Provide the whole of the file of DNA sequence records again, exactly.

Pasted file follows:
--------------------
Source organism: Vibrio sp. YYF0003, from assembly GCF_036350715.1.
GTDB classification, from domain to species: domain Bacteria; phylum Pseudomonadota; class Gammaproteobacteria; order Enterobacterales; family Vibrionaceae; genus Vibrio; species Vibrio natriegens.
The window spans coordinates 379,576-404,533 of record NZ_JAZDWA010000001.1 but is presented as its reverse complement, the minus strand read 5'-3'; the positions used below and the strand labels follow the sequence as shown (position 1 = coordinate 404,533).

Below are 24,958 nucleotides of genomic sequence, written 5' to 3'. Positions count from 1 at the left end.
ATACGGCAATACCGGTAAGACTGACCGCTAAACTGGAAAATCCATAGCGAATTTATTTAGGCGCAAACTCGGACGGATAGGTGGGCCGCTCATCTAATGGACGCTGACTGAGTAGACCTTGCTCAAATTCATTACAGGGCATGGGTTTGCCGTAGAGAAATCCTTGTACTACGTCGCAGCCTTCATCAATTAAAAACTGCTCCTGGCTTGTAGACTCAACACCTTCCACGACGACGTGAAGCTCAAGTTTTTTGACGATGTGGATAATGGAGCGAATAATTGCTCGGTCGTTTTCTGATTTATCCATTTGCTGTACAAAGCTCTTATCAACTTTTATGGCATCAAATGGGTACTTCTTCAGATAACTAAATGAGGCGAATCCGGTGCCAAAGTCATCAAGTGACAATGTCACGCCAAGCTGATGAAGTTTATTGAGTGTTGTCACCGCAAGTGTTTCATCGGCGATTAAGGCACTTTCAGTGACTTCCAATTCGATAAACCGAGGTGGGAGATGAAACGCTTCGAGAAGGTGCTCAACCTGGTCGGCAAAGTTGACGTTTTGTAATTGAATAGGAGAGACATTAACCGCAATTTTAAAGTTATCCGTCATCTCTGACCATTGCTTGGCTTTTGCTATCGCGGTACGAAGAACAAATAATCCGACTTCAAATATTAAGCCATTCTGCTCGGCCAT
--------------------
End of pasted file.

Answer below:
Source organism: Vibrio sp. YYF0003, from assembly GCF_036350715.1.
GTDB classification, from domain to species: domain Bacteria; phylum Pseudomonadota; class Gammaproteobacteria; order Enterobacterales; family Vibrionaceae; genus Vibrio; species Vibrio natriegens.
The window spans coordinates 379,576-404,533 of record NZ_JAZDWA010000001.1 but is presented as its reverse complement, the minus strand read 5'-3'; the positions used below and the strand labels follow the sequence as shown (position 1 = coordinate 404,533).

Below are 24,958 nucleotides of genomic sequence, written 5' to 3'. Positions count from 1 at the left end.
ATACGGCAATACCGGTAAGACTGACCGCTAAACTGGAAAATCCATAGCGAATTTATTTAGGCGCAAACTCGGACGGATAGGTGGGCCGCTCATCTAATGGACGCTGACTGAGTAGACCTTGCTCAAATTCATTACAGGGCATGGGTTTGCCGTAGAGAAATCCTTGTACTACGTCGCAGCCTTCATCAATTAAAAACTGCTCCTGGCTTGTAGACTCAACACCTTCCACGACGACGTGAAGCTCAAGTTTTTTGACGATGTGGATAATGGAGCGAATAATTGCTCGGTCGTTTTCTGATTTATCCATTTGCTGTACAAAGCTCTTATCAACTTTTATGGCATCAAATGGGTACTTCTTCAGATAACTAAATGAGGCGAATCCGGTGCCAAAGTCATCAAGTGACAATGTCACGCCAAGCTGATGAAGTTTATTGAGTGTTGTCACCGCAAGTGTTTCATCGGCGATTAAGGCACTTTCAGTGACTTCCAATTCGATAAACCGAGGTGGGAGATGAAACGCTTCGAGAAGGTGCTCAACCTGGTCGGCAAAGTTGACGTTTTGTAATTGAATAGGAGAGACATTAACCGCAATTTTAAAGTTATCCGTCATCTCTGACCATTGCTTGGCTTTTGCTATCGCGGTACGAAGAACAAATAATCCGACTTCAAATATTAAGCCATTCTGCTCGGCCAT